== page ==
Ronin of the Spirit

Because reality is beautiful.

Rape 2

tears

In my earlier post about rape I mentioned the Christian/Conservative/patriarchal party line as my starting point, my beliefs in high school. I explained why I felt this view was wrong, and I agreed more or less with the feminist party line.  That post climbed up over 1000 words and I quit, saving the second half for another day.  This is the half where I admit thought I agree with my own conclusion, I am concerned by the direction society has taken in response to the tension between these two view points.

For some reason, women trust me.  They tell me things they would not tell other men in their life, and this contributes greatly to my disillusionment with Christianity.  Being a fundamentalist home schooler, my high school was the kitchen table, and not a lot of sexual coming of age happened there.  The place that “grew me up” was my job at East Iowa Bible Camp.  A busy lifeguard, I sat stone still, watching my grossly over crowded pool carefully.  There was room for two my stand, and to make sure I didn’t miss anyone, I didn’t talk.  I just listened.

Girl after girl sat on my stand with me.  Enjoying the comfortable silence for a time, and then beginning to talk.  And they told of their rapes.  I don’t remember the numbers anymore, just that it was more than half.  These beautiful young women, with their shining eyes and easy smiles had been raped.  So many of them had been raped.  They were worship leaders, youth group assistants, nursery volunteers.  They were young the face of Christianity, fresh scrubbed and facing the ‘morrow.  It still disturbs the hell out me as I write it 12 years later.

I knew from TV shows I’d watched, the important thing to say, was that it wasn’t their fault, and while I said it to still their tears rolling down their faces so incongruently in the summer sunshine, sometimes I didn’t believe it.  One friend told me she knew she was raped, but didn’t remember.  Klara (not her real name) had been drunk, and she remembered doing a strip tease for the boys at the party.  She woke up with her panties around her ankles, her crotch feeling raw and damp.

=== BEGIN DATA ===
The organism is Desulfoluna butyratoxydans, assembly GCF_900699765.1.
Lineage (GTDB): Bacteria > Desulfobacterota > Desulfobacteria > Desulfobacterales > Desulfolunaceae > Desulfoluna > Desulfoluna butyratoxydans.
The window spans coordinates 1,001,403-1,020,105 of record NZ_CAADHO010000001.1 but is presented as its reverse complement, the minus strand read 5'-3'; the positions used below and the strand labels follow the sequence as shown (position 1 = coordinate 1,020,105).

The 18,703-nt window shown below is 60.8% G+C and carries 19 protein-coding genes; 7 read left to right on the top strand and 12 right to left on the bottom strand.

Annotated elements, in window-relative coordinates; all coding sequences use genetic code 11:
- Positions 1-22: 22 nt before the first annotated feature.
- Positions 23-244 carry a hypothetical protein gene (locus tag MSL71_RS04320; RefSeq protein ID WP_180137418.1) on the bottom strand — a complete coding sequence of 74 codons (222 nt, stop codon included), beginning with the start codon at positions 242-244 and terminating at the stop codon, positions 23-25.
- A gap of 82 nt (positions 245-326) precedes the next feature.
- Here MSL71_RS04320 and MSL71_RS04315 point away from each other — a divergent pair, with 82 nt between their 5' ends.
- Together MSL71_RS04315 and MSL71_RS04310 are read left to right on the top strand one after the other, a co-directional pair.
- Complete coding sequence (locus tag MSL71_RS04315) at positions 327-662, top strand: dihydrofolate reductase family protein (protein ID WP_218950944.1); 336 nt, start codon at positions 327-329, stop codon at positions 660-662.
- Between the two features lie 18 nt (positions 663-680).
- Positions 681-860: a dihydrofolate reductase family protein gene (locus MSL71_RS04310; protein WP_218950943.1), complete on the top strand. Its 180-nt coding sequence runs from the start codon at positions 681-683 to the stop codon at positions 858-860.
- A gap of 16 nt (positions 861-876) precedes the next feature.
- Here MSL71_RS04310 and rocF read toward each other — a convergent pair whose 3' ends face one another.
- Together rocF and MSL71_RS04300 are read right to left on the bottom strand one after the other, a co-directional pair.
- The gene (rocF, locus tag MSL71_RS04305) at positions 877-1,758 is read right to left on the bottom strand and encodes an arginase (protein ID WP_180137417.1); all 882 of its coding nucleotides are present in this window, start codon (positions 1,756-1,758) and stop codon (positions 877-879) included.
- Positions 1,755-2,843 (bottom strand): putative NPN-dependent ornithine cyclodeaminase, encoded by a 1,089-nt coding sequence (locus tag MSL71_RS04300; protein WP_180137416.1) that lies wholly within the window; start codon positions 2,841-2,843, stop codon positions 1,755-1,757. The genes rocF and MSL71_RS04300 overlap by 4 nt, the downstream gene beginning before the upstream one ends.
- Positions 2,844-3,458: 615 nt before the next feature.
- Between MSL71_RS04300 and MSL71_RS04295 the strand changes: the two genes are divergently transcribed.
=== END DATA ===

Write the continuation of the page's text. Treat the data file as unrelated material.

Another friend was four.  Her mother left her with a good Christian neighbor everyday.  The neighbor’s son was 10.  He raped her.  He raped her everyday until they moved to the mission field, eight years later, her a budding young woman, him finally legally an adult.  We’ll call her Gina.

These two women never told each other their stories.  Neither ever knew the other was victim, and I’d given my word I wouldn’t tell.  Inside, I seethed.  Both were raped, both had something horrible happen.  Both were shattered inside.  But one was actively trying seduce a stranger and had, with full knowledge of consequences, consumed a huge quantity of alcohol.  The other was four years old.  In general, I agree with feminism, I agree that rape is far to common, but I have always felt any definition of rape which puts these two acts on the same moral level is less than ideal.

I remember believing that raping a drunken promiscuously dressed woman should not be punishable to the same severity as raping an “innocent” women.  This retrospect belief sickens me today.  Feminism taught me that woman should be able to do and appear as she wishes and that only thing that makes for a rape is the addition of a rapist. I feel that is mostly true.  I also feel saying Klara’s experience was as equally not her fault as Gina’s is an enormous slap in the face to Gina.  I feel that saying the only contributing factor was the addition of rapists elevates a Klara as much as saying “She asked for it” rapes Gina anew.

My second confusion is about alcohol.  A woman cannot give consent if she is drunk.  Even if she says yes, her yes is meaningless, because she lacks the ability to consent, and cannot be held accountable for her action.  Yet man, no matter how drunk, rapes if he does not hear and heed a “no”.  This is a horrible double standard.  In short a woman is not accountable for her sexual behavior when drunk, yet a man is.  This is patronizing so called “positive discrimination”.  It is clear sexual Uncle Tomism, that says that woman are weaker and less accountable and need more protection.